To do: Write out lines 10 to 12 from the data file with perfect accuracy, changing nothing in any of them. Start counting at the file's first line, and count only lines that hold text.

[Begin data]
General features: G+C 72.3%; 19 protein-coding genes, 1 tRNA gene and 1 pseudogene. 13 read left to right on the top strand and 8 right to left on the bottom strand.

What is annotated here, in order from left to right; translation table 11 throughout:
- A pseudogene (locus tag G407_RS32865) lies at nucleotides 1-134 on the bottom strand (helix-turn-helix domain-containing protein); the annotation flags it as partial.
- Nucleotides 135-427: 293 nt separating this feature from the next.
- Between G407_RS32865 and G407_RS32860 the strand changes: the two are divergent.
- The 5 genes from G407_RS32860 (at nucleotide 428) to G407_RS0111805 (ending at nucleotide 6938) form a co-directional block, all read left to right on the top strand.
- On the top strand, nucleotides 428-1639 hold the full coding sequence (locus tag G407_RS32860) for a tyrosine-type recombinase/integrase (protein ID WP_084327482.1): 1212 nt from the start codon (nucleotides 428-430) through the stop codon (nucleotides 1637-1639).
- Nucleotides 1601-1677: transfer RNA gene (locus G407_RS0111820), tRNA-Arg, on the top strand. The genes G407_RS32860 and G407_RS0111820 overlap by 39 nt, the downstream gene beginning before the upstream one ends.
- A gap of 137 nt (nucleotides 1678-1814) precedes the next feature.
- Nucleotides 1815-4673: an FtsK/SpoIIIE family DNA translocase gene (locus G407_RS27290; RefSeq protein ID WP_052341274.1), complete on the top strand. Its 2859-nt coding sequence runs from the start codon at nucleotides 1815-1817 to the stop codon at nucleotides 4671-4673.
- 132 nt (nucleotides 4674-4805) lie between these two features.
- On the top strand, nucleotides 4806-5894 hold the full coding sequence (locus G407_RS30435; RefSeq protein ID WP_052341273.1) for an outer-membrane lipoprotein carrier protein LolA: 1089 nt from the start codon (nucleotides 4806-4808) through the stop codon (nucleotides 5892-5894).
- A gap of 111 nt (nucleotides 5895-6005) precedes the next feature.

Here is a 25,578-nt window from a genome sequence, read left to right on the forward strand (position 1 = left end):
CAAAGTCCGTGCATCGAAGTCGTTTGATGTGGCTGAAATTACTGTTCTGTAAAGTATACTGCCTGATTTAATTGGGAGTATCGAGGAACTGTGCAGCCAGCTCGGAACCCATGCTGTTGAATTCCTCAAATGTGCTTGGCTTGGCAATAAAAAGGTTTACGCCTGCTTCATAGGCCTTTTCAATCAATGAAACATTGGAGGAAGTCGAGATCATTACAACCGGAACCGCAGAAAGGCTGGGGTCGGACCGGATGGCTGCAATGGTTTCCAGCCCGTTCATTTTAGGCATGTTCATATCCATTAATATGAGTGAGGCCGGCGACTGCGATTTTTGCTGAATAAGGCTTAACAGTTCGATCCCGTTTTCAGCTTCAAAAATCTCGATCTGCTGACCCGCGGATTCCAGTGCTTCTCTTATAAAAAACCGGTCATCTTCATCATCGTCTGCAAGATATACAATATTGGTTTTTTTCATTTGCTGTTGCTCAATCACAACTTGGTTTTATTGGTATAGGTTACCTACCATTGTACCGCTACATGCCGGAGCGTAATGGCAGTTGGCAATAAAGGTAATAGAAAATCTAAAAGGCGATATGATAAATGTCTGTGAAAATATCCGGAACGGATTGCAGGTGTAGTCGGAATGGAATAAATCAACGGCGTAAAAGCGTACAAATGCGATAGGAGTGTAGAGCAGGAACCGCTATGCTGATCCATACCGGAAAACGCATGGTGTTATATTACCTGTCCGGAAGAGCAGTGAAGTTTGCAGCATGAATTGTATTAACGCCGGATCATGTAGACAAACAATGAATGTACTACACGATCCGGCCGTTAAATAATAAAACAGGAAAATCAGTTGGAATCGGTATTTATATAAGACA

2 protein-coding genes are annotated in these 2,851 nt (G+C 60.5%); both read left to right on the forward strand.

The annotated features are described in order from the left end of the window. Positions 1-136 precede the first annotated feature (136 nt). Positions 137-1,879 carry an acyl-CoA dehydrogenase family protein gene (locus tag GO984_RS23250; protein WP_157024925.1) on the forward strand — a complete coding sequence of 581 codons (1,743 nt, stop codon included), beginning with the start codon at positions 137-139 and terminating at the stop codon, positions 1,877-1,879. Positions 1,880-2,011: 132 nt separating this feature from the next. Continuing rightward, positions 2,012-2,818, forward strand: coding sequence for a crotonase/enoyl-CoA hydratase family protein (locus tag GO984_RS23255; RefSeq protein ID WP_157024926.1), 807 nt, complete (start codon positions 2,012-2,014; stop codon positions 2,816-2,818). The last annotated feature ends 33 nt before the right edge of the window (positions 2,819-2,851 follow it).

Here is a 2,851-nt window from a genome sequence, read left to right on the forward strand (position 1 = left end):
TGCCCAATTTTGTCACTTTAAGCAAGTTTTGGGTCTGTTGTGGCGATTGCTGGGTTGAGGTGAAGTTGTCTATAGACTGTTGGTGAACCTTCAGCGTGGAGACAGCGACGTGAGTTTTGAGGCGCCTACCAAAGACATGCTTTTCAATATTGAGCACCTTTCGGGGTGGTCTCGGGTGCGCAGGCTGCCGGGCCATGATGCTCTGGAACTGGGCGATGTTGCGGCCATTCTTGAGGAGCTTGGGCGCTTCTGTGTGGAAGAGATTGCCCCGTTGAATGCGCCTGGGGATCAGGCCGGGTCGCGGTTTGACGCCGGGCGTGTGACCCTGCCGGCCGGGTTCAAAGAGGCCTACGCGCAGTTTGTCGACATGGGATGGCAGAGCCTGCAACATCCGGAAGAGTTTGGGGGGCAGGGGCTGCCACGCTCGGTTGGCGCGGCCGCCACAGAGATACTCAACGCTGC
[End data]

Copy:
- Nucleotides 1815-4673: an FtsK/SpoIIIE family DNA translocase gene (locus G407_RS27290; RefSeq protein ID WP_052341274.1), complete on the top strand. Its 2859-nt coding sequence runs from the start codon at nucleotides 1815-1817 to the stop codon at nucleotides 4671-4673.
- 132 nt (nucleotides 4674-4805) lie between these two features.
- On the top strand, nucleotides 4806-5894 hold the full coding sequence (locus G407_RS30435; RefSeq protein ID WP_052341273.1) for an outer-membrane lipoprotein carrier protein LolA: 1089 nt from the start codon (nucleotides 4806-4808) through the stop codon (nucleotides 5892-5894).